Robert M. Holley
March 25, 2019
This is a companion article to one, co-authored by my colleague Ed Gabriel and I, concerning recently declassified information on the history of US policy on Western Sahara which makes public, for the first time important elements of Western Sahara history that we both have direct knowledge of, but have not been able to discuss fully in public before now. A further important note, Ambassador Gabriel and I submitted our article to the State Department for review prior to its original publication in American Ambassador’s Live! While the State Department requested that we publish with the usual disclaimer stating that the opinions contained therein were solely our own, readers should also know that they made no redactions to our text.
The bottom line here is that the United States made a clear and solemn agreement with the Kingdom of Morocco on how best to resolve the issue in Western Sahara and pledged not to support any other solution to the issue that did not protect Morocco’s sovereignty in its Saharan provinces. That solution is based on our agreement to support negotiations aimed at implementation of broad autonomy for the region under continued Moroccan sovereignty. For its part, the United States also agreed to use its influence to ensure there would be no renewal of hostilities over this issue.
Another important revelation in the original Moroccan paper, and highlighted again in our article, concerns the eventual resignation of James Baker as Personal Envoy. Baker had threatened Morocco with sanctions if it did not agree to accept without revision all the proposals contained in his second attempt to table a resolution in the Security Council. President George W. Bush pushed these threats aside in a landmark meeting with King Mohamad VI on the margins of the UNGA in New York in September 2003 and confirmed that the original bargain between Morocco and the United States made during the second Administration of President Clinton remained the official policy of the US on Western Sahara. That policy was subsequently confirmed in repeated public and private statements during the two terms of office of President Obama, even though no reference was made at the time to the fact that the policy was based on a bilateral agreement concluded between the Kingdom of Morocco and the United States.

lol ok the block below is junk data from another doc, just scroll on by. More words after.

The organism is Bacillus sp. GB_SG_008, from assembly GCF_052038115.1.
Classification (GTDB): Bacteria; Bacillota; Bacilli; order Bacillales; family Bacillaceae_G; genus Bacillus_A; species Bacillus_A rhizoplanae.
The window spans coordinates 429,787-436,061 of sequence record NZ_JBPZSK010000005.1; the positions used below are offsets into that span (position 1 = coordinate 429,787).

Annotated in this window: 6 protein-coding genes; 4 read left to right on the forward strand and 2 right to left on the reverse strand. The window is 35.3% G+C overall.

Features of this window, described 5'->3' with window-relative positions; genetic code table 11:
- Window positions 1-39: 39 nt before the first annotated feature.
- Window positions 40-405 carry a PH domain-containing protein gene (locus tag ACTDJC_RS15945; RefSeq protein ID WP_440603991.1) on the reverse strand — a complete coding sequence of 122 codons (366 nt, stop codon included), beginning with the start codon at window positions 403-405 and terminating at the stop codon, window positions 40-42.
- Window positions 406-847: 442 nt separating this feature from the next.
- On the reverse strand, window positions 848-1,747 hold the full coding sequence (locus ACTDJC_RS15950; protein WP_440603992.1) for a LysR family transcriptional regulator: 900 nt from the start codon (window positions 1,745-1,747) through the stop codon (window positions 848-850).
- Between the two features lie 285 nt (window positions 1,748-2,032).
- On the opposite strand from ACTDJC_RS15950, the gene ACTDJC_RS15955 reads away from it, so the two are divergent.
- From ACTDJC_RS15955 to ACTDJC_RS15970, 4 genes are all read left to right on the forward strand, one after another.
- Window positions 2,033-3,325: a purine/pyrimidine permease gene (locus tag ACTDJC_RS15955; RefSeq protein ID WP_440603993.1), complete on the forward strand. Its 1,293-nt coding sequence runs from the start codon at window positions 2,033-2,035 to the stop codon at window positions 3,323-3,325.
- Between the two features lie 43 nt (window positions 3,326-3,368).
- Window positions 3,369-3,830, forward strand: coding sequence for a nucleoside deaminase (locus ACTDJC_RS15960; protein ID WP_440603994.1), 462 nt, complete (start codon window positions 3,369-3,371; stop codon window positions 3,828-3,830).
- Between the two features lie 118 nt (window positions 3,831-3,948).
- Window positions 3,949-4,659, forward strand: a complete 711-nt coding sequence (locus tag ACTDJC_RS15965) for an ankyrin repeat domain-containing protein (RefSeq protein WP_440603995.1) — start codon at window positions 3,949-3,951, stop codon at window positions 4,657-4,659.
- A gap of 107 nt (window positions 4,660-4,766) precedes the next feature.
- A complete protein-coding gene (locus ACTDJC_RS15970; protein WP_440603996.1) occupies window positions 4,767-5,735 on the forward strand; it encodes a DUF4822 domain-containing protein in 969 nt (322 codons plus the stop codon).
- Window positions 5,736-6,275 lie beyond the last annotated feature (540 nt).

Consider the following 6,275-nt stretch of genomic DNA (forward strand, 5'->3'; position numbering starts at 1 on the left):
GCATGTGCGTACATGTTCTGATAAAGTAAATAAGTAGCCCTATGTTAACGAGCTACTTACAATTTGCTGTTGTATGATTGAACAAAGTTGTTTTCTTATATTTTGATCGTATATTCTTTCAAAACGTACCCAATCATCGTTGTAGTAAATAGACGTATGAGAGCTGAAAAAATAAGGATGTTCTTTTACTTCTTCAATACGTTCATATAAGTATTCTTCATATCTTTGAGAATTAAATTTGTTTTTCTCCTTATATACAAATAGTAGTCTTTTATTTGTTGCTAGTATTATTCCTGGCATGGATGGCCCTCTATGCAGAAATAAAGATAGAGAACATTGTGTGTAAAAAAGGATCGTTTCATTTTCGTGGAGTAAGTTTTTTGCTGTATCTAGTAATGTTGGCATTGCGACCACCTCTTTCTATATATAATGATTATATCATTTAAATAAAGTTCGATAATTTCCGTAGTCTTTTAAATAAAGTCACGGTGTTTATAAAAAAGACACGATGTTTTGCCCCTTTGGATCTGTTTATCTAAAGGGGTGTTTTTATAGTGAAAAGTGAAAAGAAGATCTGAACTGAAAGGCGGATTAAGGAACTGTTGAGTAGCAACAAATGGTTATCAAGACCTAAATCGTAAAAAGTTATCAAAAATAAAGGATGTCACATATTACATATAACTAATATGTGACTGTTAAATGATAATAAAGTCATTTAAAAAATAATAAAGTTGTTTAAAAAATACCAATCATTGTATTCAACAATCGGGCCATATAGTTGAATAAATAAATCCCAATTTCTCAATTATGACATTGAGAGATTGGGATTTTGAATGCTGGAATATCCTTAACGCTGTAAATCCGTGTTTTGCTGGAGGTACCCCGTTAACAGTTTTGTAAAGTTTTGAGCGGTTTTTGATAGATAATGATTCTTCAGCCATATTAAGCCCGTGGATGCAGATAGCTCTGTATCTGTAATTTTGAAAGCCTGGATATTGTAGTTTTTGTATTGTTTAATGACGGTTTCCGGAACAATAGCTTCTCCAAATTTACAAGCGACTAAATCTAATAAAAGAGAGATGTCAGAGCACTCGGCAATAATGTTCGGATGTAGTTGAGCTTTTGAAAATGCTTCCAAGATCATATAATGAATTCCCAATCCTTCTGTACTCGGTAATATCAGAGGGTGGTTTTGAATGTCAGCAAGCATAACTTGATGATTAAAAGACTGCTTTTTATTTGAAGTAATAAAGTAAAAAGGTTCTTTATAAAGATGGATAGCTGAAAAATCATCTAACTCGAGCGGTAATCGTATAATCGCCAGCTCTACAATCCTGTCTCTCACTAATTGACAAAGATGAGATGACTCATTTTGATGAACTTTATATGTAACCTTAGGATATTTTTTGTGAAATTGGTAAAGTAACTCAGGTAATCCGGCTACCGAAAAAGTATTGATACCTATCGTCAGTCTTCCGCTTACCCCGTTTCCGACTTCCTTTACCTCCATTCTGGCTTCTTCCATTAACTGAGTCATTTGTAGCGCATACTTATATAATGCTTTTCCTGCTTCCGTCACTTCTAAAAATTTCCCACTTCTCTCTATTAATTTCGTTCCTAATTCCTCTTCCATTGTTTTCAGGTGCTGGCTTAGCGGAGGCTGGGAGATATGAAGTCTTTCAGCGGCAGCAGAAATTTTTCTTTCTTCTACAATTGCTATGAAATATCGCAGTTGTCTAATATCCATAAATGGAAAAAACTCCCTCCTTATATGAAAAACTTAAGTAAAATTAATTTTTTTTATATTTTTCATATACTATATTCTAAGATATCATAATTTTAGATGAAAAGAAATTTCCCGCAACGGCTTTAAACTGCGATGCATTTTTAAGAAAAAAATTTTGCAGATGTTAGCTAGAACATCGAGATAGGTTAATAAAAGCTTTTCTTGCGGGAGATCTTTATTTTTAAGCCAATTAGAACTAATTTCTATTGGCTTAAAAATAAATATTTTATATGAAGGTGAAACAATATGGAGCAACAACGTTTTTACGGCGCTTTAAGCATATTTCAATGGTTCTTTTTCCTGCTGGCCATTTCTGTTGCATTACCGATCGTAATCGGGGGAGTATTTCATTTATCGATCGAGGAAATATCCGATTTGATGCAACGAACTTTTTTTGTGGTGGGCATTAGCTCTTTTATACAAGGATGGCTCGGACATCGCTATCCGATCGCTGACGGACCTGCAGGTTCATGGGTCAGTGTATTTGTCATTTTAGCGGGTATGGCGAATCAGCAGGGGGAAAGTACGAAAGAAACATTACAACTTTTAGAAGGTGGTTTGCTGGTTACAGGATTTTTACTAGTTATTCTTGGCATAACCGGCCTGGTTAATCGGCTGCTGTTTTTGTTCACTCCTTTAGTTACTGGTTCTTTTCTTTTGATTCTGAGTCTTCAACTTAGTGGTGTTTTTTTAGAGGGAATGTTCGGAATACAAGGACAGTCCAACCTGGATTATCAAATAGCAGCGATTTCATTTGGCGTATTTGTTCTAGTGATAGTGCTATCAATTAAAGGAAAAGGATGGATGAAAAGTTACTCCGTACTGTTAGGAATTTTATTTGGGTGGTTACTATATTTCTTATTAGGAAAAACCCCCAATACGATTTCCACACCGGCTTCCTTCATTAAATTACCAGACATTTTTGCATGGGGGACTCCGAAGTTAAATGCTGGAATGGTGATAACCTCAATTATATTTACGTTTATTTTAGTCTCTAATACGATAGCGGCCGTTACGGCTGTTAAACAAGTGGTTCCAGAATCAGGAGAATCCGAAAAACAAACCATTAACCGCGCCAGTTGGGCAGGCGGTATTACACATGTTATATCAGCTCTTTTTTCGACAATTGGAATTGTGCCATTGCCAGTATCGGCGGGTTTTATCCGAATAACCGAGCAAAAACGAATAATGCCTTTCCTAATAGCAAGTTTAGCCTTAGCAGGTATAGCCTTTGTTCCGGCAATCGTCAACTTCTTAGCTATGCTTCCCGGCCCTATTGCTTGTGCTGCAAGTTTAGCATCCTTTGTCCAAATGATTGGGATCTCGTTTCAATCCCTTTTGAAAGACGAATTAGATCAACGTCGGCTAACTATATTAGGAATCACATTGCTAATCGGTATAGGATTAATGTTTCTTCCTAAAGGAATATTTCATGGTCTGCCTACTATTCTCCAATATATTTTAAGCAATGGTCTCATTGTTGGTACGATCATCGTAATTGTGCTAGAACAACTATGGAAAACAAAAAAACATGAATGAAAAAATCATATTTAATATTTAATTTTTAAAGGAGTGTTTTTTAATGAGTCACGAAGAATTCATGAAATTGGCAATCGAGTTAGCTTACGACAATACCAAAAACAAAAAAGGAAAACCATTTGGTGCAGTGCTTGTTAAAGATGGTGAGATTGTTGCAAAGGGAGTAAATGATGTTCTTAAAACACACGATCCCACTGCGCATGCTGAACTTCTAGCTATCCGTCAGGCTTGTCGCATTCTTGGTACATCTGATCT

Now that these facts are all in the open, we are free to draw some public conclusions about developments since the original agreement was reached. The first of these is that the United States, thus far, has been less than vigorously supportive of the bilateral agreement than it could be. Admittedly, during the Clinton, Bush, and Obama Administrations the United States has been faithful in its description of Morocco’s 2007 autonomy initiative as “serious, credible, and realistic.” Indeed, it has also gone so far as to say in both public and private communications that autonomy under Moroccan sovereignty is the only realistic solution to this problem. And while these statements have been consistent and helpful, they have not been backed up with the corresponding diplomatic initiatives to move this solution forward. Words matter, but so do deeds, and this is where the United States has failed to sufficiently support the solution that emerged as a US policy initiative from its own interagency review in 1999.
Morocco has made very significant and substantial progress in its efforts to develop the Saharan provinces, politically, economically, and culturally since the agreement was reached – including its initiative to prepare the region for autonomy through its advanced regionalization initiative. Unfortunately, it has had to accomplish this task without assistance from the United States. There have been no public kudos from Washington for these important efforts which are consistent with the Moroccan end of the bargain to accept a wide autonomy for the region. More importantly, there has been no substantial investment in assistance funding for these efforts other than a small program to help develop civil society, which was the initiative of the Congress and was actively opposed by the State Department for several years until Congress mandated the program by law. This hardly represents a spirit of voluntarism in pursuit of our commonly agreed policy to resolve this issue.
I have called attention to this shortcoming in US policy on Western Sahara many times in the past and made numerous suggestions about what the US could be doing to promote more effectively the policy option it agreed with the Kingdom of Morocco. It is now time for the US to commit itself with greater resolve to a policy that has not changed for the last 20 years. That should begin with a clear and public statement from Washington that US policy on Western Sahara is to support a broad autonomy for the region under continued Moroccan sovereignty. This is, after all, the policy. This was the right policy choice when we made it in 1999 and it remains even more the right choice today. So let’s stop the half measures and put the full weight of our international diplomacy and bilateral effort, including appropriate targeted assistance programs, behind our choice.